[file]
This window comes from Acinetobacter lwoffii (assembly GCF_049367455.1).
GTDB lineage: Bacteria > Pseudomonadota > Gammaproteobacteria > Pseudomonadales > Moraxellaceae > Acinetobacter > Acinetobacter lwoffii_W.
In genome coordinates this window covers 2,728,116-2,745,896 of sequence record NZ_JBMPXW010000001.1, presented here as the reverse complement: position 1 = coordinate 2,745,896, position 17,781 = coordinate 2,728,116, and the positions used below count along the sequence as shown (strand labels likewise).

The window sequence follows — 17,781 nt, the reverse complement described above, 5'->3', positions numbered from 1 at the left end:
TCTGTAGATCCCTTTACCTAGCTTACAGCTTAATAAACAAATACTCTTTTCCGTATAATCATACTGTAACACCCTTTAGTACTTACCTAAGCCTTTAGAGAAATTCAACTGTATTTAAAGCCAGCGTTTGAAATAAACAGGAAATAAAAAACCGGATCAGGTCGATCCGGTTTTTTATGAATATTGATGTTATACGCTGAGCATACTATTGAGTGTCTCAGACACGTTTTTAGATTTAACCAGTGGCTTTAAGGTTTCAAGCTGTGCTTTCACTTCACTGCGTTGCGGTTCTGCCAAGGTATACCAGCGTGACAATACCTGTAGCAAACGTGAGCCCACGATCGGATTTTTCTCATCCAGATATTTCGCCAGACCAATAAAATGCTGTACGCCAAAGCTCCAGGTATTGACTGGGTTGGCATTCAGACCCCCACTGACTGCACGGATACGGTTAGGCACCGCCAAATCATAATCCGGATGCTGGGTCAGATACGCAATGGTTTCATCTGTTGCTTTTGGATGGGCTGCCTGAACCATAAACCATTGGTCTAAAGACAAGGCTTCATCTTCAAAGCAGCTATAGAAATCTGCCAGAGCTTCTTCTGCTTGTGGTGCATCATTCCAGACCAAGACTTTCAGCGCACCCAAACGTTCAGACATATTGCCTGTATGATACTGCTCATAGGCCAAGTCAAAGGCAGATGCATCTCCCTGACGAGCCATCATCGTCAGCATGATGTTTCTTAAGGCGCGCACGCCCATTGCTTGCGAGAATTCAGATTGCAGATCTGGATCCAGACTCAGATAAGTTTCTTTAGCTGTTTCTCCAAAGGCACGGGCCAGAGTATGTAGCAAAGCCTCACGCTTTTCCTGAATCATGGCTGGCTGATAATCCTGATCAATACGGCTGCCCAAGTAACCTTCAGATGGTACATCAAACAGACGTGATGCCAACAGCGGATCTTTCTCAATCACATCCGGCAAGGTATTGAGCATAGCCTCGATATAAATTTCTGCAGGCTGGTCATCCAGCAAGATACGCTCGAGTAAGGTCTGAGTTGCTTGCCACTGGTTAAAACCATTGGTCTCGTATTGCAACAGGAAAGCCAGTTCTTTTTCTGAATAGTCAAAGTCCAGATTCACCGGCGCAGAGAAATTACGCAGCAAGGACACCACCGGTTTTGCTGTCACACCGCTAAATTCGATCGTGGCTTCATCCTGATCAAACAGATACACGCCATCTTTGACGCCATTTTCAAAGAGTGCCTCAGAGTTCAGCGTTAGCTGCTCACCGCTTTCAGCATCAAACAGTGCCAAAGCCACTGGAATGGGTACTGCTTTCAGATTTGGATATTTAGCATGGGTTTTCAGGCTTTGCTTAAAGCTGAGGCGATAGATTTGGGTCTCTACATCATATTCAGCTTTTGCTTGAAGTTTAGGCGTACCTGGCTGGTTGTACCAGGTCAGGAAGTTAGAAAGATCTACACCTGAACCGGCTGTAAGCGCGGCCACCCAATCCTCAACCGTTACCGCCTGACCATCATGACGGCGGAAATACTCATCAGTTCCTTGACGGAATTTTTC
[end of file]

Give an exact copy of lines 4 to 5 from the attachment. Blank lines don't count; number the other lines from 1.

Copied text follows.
The window sequence follows — 17,781 nt, the reverse complement described above, 5'->3', positions numbered from 1 at the left end:
TCTGTAGATCCCTTTACCTAGCTTACAGCTTAATAAACAAATACTCTTTTCCGTATAATCATACTGTAACACCCTTTAGTACTTACCTAAGCCTTTAGAGAAATTCAACTGTATTTAAAGCCAGCGTTTGAAATAAACAGGAAATAAAAAACCGGATCAGGTCGATCCGGTTTTTTATGAATATTGATGTTATACGCTGAGCATACTATTGAGTGTCTCAGACACGTTTTTAGATTTAACCAGTGGCTTTAAGGTTTCAAGCTGTGCTTTCACTTCACTGCGTTGCGGTTCTGCCAAGGTATACCAGCGTGACAATACCTGTAGCAAACGTGAGCCCACGATCGGATTTTTCTCATCCAGATATTTCGCCAGACCAATAAAATGCTGTACGCCAAAGCTCCAGGTATTGACTGGGTTGGCATTCAGACCCCCACTGACTGCACGGATACGGTTAGGCACCGCCAAATCATAATCCGGATGCTGGGTCAGATACGCAATGGTTTCATCTGTTGCTTTTGGATGGGCTGCCTGAACCATAAACCATTGGTCTAAAGACAAGGCTTCATCTTCAAAGCAGCTATAGAAATCTGCCAGAGCTTCTTCTGCTTGTGGTGCATCATTCCAGACCAAGACTTTCAGCGCACCCAAACGTTCAGACATATTGCCTGTATGATACTGCTCATAGGCCAAGTCAAAGGCAGATGCATCTCCCTGACGAGCCATCATCGTCAGCATGATGTTTCTTAAGGCGCGCACGCCCATTGCTTGCGAGAATTCAGATTGCAGATCTGGATCCAGACTCAGATAAGTTTCTTTAGCTGTTTCTCCAAAGGCACGGGCCAGAGTATGTAGCAAAGCCTCACGCTTTTCCTGAATCATGGCTGGCTGATAATCCTGATCAATACGGCTGCCCAAGTAACCTTCAGATGGTACATCAAACAGACGTGATGCCAACAGCGGATCTTTCTCAATCACATCCGGCAAGGTATTGAGCATAGCCTCGATATAAATTTCTGCAGGCTGGTCATCCAGCAAGATACGCTCGAGTAAGGTCTGAGTTGCTTGCCACTGGTTAAAACCATTGGTCTCGTATTGCAACAGGAAAGCCAGTTCTTTTTCTGAATAGTCAAAGTCCAGATTCACCGGCGCAGAGAAATTACGCAGCAAGGACACCACCGGTTTTGCTGTCACACCGCTAAATTCGATCGTGGCTTCATCCTGATCAAACAGATACACGCCATCTTTGACGCCATTTTCAAAGAGTGCCTCAGAGTTCAGCGTTAGCTGCTCACCGCTTTCAGCATCAAACAGTGCCAAAGCCACTGGAATGGGTACTGCTTTCAGATTTGGATATTTAGCATGGGTTTTCAGGCTTTGCTTAAAGCTGAGGCGATAGATTTGGGTCTCTACATCATATTCAGCTTTTGCTTGAAGTTTAGGCGTACCTGGCTGGTTGTACCAGGTCAGGAAGTTAGAAAGATCTACACCTGAACCGGCTGTAAGCGCGGCCACCCAATCCTCAACCGTTACCGCCTGACCATCATGACGGCGGAAATACTCATCAGTTCCTTGACGGAATTTTTC